The WESM is an exchange where buyers and sellers trade electricity. However, sellers are not limited to electricity generators. On the supply side, these can include buyers such as distributors with power purchase contracts who resell their excess purchases, thus blurring the distinction between demand and supply side economics. This is important because tariffs and clearing prices are derived more from supply-side costs than from demand-side purchasing power, where system capacities are constrained and, down the value chain, the market is more often than not compelled to buy at that price sellers sell.
Where capacities are low and sellers are few, supply-side costs determine eventual tariffs at the WESM. These costs can be true, and actual costs, average or marginal. At the WESM, only the last matters. Neither true generating costs nor average costs that arithmetically scale down the more expensive diesel- or oil-fired peaking plants matter when clearing prices are computed and set those tariffs at which both low-cost and high-cost generators are paid.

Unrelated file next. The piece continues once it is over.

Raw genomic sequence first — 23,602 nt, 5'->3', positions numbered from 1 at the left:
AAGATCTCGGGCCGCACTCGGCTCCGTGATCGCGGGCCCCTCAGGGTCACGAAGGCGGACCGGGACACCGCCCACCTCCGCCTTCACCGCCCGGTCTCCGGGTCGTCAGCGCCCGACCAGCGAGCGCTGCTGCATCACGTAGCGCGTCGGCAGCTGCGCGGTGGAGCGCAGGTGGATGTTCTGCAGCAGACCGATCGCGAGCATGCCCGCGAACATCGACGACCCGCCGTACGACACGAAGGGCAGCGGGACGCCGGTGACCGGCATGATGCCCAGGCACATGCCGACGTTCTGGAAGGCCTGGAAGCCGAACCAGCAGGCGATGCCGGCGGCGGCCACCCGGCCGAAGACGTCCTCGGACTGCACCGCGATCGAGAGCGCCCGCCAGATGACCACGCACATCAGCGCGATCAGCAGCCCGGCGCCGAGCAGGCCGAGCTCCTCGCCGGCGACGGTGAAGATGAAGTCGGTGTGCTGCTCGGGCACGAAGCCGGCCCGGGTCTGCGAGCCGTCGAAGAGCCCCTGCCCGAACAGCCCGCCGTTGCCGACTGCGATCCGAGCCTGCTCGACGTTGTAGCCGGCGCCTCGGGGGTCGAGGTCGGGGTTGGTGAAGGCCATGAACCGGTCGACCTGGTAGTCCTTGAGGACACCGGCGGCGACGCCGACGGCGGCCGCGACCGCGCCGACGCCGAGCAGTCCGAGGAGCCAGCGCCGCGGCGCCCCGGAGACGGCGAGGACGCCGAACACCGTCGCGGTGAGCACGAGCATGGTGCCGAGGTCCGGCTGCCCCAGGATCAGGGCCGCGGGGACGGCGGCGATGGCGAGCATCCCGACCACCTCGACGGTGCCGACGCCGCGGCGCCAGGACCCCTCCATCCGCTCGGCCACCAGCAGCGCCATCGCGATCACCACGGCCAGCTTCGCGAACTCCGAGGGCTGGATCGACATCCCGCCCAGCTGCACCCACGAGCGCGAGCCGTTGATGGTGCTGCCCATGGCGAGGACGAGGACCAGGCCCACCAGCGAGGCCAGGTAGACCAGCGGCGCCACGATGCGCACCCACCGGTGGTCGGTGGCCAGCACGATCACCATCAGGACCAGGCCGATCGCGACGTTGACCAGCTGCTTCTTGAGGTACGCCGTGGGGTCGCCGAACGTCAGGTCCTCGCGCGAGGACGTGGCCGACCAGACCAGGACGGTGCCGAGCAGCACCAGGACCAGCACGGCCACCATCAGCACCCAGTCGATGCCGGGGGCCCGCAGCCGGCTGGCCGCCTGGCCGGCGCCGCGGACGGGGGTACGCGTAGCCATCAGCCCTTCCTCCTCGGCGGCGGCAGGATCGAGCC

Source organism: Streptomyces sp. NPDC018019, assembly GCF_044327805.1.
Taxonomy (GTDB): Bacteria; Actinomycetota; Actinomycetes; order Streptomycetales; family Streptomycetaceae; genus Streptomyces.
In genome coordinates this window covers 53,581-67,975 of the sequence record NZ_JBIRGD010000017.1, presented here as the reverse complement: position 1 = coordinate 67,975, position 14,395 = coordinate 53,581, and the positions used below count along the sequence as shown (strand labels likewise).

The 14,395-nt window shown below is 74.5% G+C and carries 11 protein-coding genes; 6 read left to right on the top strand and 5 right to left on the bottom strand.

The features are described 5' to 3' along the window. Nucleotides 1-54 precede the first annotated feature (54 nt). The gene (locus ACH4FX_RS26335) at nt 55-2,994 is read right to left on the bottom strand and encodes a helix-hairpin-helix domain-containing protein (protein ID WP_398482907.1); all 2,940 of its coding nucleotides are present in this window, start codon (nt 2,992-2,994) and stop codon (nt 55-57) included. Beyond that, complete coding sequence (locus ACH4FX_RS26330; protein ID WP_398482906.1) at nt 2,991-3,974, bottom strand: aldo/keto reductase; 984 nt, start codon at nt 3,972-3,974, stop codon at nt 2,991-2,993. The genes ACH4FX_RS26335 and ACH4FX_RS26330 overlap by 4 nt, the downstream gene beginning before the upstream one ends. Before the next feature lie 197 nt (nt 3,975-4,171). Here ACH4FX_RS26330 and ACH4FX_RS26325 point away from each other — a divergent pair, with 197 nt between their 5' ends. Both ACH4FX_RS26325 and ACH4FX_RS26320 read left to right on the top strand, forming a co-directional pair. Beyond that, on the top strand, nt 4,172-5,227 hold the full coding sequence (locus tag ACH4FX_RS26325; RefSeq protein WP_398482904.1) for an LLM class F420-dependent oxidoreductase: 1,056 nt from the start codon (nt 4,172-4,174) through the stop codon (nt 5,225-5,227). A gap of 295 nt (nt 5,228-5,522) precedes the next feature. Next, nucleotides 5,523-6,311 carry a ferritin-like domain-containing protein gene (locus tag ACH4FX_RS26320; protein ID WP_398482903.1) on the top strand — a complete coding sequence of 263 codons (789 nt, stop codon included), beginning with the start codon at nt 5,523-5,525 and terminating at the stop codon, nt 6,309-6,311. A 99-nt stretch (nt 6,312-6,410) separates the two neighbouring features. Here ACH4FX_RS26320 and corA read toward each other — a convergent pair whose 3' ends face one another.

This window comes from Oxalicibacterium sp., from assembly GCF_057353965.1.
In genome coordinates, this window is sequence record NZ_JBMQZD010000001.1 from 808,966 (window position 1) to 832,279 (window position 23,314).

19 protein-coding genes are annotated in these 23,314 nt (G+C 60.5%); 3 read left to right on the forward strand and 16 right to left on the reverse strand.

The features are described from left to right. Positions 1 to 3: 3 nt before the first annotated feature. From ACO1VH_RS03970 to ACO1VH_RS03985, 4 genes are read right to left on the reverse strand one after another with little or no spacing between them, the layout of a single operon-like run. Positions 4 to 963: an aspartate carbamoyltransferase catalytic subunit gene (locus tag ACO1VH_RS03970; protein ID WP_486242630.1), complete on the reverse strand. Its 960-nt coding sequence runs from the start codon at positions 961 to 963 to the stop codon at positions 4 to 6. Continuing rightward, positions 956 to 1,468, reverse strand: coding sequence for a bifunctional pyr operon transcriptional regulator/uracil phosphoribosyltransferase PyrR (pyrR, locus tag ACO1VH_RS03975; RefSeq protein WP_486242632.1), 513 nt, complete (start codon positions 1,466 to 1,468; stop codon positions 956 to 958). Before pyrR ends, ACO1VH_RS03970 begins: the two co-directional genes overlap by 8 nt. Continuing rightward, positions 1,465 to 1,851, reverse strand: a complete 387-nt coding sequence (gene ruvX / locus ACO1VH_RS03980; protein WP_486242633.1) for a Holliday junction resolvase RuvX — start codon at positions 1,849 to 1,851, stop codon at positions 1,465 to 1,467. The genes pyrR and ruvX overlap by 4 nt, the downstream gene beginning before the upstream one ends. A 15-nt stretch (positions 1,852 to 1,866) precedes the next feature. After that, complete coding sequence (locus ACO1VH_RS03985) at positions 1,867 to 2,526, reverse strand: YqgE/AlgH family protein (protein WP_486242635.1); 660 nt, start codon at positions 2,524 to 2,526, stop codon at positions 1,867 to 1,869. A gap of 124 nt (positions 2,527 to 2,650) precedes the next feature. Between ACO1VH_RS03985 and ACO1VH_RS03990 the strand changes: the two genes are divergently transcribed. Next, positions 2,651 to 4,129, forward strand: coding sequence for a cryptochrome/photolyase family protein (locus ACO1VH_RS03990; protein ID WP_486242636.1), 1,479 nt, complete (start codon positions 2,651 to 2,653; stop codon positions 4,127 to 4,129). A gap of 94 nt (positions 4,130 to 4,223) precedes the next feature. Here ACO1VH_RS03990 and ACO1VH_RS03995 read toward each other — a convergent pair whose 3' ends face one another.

At work at the WESM is the economics of marginal pricing, where clearing prices are based on the last kilowatt produced and offered to round out requisite demand during peak hours; or when demand is high and supplies are low; or, as occurred late last year, when major base load facilities like PSALM’s 650-megawatt Malaya plant were denied dispatch even as Malampaya underwent scheduled maintenance.
Under the WESM’s marginal pricing model, as low-cost generators enjoy higher clearing prices, the virtual downsides for higher-cost generators are simply slimmer margins and lower volumes. Under the WESM, all and sundry suppliers are happy save for the hapless dolt who pays the inordinately high price. As Adam Smith’s “invisible hand” would have it, nowhere is market welfare factored in, except as subordinated happenstance and afterthought.
Marginal pricing is a legitimate pricing paradigm applicable to spot markets globally. Unfortunately, it works to scale down tariffs only when capacities are high, competition is real and effective, and consumers are empowered by choice—characteristics thus far alien to the Philippine electricity market.
Dean dela Paz is a former investment banker and a consultant to the Joint Congressional Power Commission. He authored a book on energy governance tool kits and teaches finance, investment mathematics, and corporate strategy.